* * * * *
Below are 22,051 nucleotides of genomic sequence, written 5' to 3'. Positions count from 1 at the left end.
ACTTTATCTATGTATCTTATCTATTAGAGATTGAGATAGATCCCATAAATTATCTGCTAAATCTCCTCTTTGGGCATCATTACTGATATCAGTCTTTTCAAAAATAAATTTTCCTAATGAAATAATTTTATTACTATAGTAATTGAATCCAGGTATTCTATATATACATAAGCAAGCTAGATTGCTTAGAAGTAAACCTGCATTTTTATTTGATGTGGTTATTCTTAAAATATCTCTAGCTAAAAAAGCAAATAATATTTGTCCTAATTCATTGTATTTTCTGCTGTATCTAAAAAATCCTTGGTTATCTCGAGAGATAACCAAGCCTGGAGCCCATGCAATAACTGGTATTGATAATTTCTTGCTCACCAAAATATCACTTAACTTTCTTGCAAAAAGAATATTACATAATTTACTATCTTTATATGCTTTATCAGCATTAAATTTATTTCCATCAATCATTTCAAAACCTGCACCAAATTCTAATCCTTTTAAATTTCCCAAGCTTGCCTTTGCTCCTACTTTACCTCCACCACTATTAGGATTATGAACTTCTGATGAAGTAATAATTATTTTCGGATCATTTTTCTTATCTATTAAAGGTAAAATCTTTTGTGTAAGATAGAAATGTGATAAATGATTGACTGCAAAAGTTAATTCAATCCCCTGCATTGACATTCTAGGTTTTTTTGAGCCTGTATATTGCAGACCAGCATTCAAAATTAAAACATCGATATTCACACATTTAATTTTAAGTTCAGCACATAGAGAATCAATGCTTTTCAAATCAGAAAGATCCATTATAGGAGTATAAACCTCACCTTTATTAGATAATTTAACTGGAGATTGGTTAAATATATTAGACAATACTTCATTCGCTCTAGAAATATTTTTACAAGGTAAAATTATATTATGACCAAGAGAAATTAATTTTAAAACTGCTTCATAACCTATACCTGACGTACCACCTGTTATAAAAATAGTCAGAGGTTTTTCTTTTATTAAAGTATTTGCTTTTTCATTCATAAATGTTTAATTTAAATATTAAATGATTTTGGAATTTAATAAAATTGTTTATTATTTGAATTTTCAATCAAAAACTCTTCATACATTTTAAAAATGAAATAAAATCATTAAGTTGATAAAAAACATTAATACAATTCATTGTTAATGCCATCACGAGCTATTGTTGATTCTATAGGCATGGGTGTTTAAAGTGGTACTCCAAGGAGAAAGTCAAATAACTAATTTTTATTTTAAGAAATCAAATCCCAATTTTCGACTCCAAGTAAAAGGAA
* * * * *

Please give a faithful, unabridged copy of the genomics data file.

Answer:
Below are 22,051 nucleotides of genomic sequence, written 5' to 3'. Positions count from 1 at the left end.
ACTTTATCTATGTATCTTATCTATTAGAGATTGAGATAGATCCCATAAATTATCTGCTAAATCTCCTCTTTGGGCATCATTACTGATATCAGTCTTTTCAAAAATAAATTTTCCTAATGAAATAATTTTATTACTATAGTAATTGAATCCAGGTATTCTATATATACATAAGCAAGCTAGATTGCTTAGAAGTAAACCTGCATTTTTATTTGATGTGGTTATTCTTAAAATATCTCTAGCTAAAAAAGCAAATAATATTTGTCCTAATTCATTGTATTTTCTGCTGTATCTAAAAAATCCTTGGTTATCTCGAGAGATAACCAAGCCTGGAGCCCATGCAATAACTGGTATTGATAATTTCTTGCTCACCAAAATATCACTTAACTTTCTTGCAAAAAGAATATTACATAATTTACTATCTTTATATGCTTTATCAGCATTAAATTTATTTCCATCAATCATTTCAAAACCTGCACCAAATTCTAATCCTTTTAAATTTCCCAAGCTTGCCTTTGCTCCTACTTTACCTCCACCACTATTAGGATTATGAACTTCTGATGAAGTAATAATTATTTTCGGATCATTTTTCTTATCTATTAAAGGTAAAATCTTTTGTGTAAGATAGAAATGTGATAAATGATTGACTGCAAAAGTTAATTCAATCCCCTGCATTGACATTCTAGGTTTTTTTGAGCCTGTATATTGCAGACCAGCATTCAAAATTAAAACATCGATATTCACACATTTAATTTTAAGTTCAGCACATAGAGAATCAATGCTTTTCAAATCAGAAAGATCCATTATAGGAGTATAAACCTCACCTTTATTAGATAATTTAACTGGAGATTGGTTAAATATATTAGACAATACTTCATTCGCTCTAGAAATATTTTTACAAGGTAAAATTATATTATGACCAAGAGAAATTAATTTTAAAACTGCTTCATAACCTATACCTGACGTACCACCTGTTATAAAAATAGTCAGAGGTTTTTCTTTTATTAAAGTATTTGCTTTTTCATTCATAAATGTTTAATTTAAATATTAAATGATTTTGGAATTTAATAAAATTGTTTATTATTTGAATTTTCAATCAAAAACTCTTCATACATTTTAAAAATGAAATAAAATCATTAAGTTGATAAAAAACATTAATACAATTCATTGTTAATGCCATCACGAGCTATTGTTGATTCTATAGGCATGGGTGTTTAAAGTGGTACTCCAAGGAGAAAGTCAAATAACTAATTTTTATTTTAAGAAATCAAATCCCAATTTTCGACTCCAAGTAAAAGGAA